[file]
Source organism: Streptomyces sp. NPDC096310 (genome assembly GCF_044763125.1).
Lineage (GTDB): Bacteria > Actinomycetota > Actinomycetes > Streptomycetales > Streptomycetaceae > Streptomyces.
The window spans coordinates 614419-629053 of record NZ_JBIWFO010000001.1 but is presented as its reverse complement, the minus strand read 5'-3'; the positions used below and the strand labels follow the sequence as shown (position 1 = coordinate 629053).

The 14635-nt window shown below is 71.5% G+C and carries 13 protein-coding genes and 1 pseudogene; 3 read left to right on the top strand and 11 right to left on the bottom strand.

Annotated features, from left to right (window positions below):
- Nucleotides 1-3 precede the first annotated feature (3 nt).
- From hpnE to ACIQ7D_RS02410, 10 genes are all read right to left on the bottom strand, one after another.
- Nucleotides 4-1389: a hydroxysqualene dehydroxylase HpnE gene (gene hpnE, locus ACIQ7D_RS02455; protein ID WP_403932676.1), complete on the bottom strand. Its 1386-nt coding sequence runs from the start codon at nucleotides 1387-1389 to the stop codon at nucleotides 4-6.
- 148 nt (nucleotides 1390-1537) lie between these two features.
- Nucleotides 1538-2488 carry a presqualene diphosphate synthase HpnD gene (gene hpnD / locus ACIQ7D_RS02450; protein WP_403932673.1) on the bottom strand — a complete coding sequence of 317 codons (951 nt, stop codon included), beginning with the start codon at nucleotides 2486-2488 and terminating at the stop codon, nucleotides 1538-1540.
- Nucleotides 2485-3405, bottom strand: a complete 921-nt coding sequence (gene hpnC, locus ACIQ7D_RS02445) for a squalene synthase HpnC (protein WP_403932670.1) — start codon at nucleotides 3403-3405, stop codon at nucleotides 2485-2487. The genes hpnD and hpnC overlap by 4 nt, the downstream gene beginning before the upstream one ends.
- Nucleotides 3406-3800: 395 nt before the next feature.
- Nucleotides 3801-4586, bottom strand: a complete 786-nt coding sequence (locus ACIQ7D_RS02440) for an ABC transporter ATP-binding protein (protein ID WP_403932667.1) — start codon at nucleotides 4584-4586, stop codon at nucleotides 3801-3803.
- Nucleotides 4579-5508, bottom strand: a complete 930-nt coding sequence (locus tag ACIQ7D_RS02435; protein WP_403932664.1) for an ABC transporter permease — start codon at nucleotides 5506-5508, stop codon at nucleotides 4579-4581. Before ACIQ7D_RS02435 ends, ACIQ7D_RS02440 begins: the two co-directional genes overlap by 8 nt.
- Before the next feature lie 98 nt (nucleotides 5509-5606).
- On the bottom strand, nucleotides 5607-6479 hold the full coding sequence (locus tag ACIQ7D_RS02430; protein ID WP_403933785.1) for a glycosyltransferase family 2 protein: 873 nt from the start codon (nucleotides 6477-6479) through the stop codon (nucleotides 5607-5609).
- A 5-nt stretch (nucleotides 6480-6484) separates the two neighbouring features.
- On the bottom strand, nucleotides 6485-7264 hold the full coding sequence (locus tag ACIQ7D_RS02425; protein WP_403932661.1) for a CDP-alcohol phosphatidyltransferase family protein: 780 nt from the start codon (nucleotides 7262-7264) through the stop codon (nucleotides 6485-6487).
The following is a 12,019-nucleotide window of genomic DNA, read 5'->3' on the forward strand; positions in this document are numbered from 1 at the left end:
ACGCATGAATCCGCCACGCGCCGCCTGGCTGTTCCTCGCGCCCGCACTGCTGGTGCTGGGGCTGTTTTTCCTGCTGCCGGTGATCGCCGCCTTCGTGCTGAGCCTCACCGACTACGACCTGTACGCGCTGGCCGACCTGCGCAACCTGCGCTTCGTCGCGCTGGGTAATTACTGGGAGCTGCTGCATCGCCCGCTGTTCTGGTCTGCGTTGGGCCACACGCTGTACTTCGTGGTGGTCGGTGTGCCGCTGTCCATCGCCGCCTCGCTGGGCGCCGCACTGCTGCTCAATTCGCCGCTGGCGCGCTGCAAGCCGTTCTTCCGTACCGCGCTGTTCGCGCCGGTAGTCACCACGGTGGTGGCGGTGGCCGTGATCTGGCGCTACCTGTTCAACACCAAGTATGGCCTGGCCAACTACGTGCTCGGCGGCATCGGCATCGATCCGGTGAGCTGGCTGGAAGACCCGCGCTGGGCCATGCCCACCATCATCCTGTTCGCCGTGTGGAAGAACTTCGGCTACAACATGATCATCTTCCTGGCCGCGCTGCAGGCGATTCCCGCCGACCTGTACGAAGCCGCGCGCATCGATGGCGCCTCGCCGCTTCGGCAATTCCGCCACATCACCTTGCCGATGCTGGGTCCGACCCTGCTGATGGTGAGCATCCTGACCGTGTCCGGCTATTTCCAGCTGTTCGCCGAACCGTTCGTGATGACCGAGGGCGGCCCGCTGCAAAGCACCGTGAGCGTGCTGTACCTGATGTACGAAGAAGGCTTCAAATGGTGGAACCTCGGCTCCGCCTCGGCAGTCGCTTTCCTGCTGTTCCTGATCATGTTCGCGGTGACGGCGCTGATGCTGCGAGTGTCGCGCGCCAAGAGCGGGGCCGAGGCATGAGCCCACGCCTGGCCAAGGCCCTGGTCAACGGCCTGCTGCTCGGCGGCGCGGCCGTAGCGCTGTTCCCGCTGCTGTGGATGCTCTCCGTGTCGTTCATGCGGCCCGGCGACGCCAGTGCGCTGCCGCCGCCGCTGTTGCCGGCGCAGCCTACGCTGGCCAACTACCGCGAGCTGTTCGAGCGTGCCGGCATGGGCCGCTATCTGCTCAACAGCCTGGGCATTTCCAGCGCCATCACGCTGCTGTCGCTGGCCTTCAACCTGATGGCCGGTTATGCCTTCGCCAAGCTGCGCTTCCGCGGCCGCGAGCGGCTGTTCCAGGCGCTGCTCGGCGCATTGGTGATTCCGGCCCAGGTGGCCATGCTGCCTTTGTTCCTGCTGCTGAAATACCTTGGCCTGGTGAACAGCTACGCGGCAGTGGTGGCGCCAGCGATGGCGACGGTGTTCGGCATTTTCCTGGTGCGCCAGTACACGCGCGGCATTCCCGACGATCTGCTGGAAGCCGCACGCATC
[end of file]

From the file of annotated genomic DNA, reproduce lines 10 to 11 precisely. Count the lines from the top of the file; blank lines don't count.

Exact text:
- Nucleotides 1538-2488 carry a presqualene diphosphate synthase HpnD gene (gene hpnD / locus ACIQ7D_RS02450; protein WP_403932673.1) on the bottom strand — a complete coding sequence of 317 codons (951 nt, stop codon included), beginning with the start codon at nucleotides 2486-2488 and terminating at the stop codon, nucleotides 1538-1540.
- Nucleotides 2485-3405, bottom strand: a complete 921-nt coding sequence (gene hpnC, locus ACIQ7D_RS02445) for a squalene synthase HpnC (protein WP_403932670.1) — start codon at nucleotides 3403-3405, stop codon at nucleotides 2485-2487. The genes hpnD and hpnC overlap by 4 nt, the downstream gene beginning before the upstream one ends.